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Whether you’re a first-time investor or you’ve traded stocks for decades, you’re likely looking for the best breakout stocks in a specific trend.
When we look back on the incredible surge of consumer spending in the smartphone space, for instance, the obvious winner in the category has been Apple Inc. (AAPL).
The creator of the iPhone has sold roughly 2 billion of these devices since its inception, according to Horace Dediu, an analyst with Asymco.
However, at the onset of the smartphone megatrend, investment in Apple was risky. Nokia, Motorola, and BlackBerry-maker Research in Motion were the leaders by market share in this industry. Former Microsoft CEO Steve Ballmer was once quoted in USA Today saying, “There’s no chance that the iPhone is going to get any significant market share.”
Of course, hindsight tells us he was wrong.
But it’s an important lesson in how to invest in breakout technology trends and not put all our money on one horse.
Using ETFs to Cash in on a Long-Term Trend
If you’re going to invest in a trend, one that could revolutionize the economy or a sector like the smartphone has, you need to widen your net for greater returns.
That’s why “passive” investors might want to invest in specific sector or industry exchange-traded funds (ETFs) that own many stocks tied to an underlying trend.
An ETF is a type of tradeable asset that tracks an index, commodity, sector, or other underlying assets. Instead of just one company, the fund invests in a variety of different assets. These funds trade on the stock market just like any other shares and can be bought and sold during the day.
I mentioned Apple a moment ago.
There are more than 300 ETFs that own a stake in Apple today, and roughly 200 equity or stock ETFs have Apple as a top-10 holding. That’s for good reason. The company is a massive cash cow and is the largest public company by market capitalization, at more than $2.2 trillion.
Apple is part of a variety of technology ETFs like the Technology Select Sector SPDR Fund (XLK), which tracks the performance of the S&P 500 technology index. It is also a part of 25 ETFs that are considered “socially responsible.” These funds invest in a variety of companies that are focused on reducing carbon emissions, improving company ethics, or bringing about other social change.
In each ETF, managers are investing in a different trend or asset class. And instead of having direct exposure to just one company, investors can capitalize on continued growth and success in a specific segment of the market.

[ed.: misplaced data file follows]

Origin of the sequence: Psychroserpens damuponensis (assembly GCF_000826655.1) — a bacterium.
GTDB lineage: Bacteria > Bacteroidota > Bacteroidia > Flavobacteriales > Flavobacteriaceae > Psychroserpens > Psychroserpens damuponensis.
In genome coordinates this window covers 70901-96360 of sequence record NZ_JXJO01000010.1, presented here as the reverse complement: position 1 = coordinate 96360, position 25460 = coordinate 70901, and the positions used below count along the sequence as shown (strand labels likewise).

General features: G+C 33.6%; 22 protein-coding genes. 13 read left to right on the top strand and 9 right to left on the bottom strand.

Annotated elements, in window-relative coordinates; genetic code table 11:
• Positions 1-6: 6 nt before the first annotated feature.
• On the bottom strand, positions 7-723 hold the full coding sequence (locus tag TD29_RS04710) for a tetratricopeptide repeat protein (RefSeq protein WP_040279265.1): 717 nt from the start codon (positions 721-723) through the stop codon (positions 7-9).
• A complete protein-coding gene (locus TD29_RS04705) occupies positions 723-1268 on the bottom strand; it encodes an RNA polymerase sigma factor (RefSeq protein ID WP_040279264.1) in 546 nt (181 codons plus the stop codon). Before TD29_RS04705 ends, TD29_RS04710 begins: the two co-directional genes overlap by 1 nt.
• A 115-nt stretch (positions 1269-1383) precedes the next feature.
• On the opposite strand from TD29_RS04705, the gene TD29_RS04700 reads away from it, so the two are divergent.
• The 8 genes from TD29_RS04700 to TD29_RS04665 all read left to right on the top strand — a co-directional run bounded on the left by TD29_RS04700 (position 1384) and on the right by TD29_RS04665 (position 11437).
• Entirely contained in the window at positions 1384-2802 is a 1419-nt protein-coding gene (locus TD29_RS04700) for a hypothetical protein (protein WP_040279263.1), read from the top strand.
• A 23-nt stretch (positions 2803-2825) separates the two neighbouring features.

Is This the Next Big Consumer Trend?
If smartphones were the hot consumer trend of the 2010s, then the 2020s could belong to another technology: the electric vehicle (EV).
Not only are consumers becoming more environmentally conscious, but governments around the globe continue to push policies aimed at reducing emissions and limiting production of the internal combustion engine.
A recent mandate by the Biden administration aims to ensure that at least 50% of the vehicles produced in the U.S. by 2030 are electric. Since the early days of the EV market, investors have speculated on which company will be the leader in market share for this sector.
Some investors believe it will be Tesla, which continues to reflect a remarkable expected growth rate based on a price-to-earnings ratio of 409.8. Others believe it will be Volkswagen (VWAGY), the world’s largest automobile manufacturer, which is still trying to recover from its 2015 emissions scandal.
It’s worth noting that just because a company has succeeded in the past, it is not guaranteed to be the leader come 2030. Just ask Nokia and BlackBerry, which once led global market share in cell phones but have seen their popularity collapse due to rivals like Apple.
Instead of speculating on companies like Tesla, Volkswagen, or newcomers like Lordstown Motors (RIDE) or NIO (NIO), investors can tap into the broader expected growth of the sector.
And they could do so with the Global X Lithium & Battery Tech ETF (LIT).
This ETF invests in the complete supply chain of lithium, a metal that is essential for the development of electric vehicles. According to market estimates, the average electric vehicle requires 22 pounds of lithium during production.
LIT invests in companies all around the globe that are linked to the materials, financials, industrials, information technology, and consumer products in the EV space.
The roster includes lithium producers like Albemarle Corp. (ALB), auto manufacturers like Tesla, materials players like Australian giant Pilbara Minerals, and many more.
Right now, it’s difficult to know which companies will be on top come 2030. So, we can invest in the trend through an ETF and ride the growing demand in the space over the next decade.
And for greater peace of mind, we continue to look at the signals offered by TradeSmith Finance. According to our latest indicators, the LIT ETF has been in the Green Zone and in a momentum uptrend for more than two months.
This is only one long-term trend that offers incredible upside for investors.
I’ll dig into yet another tomorrow and give you the name of another ETF that carries similar upside and momentum.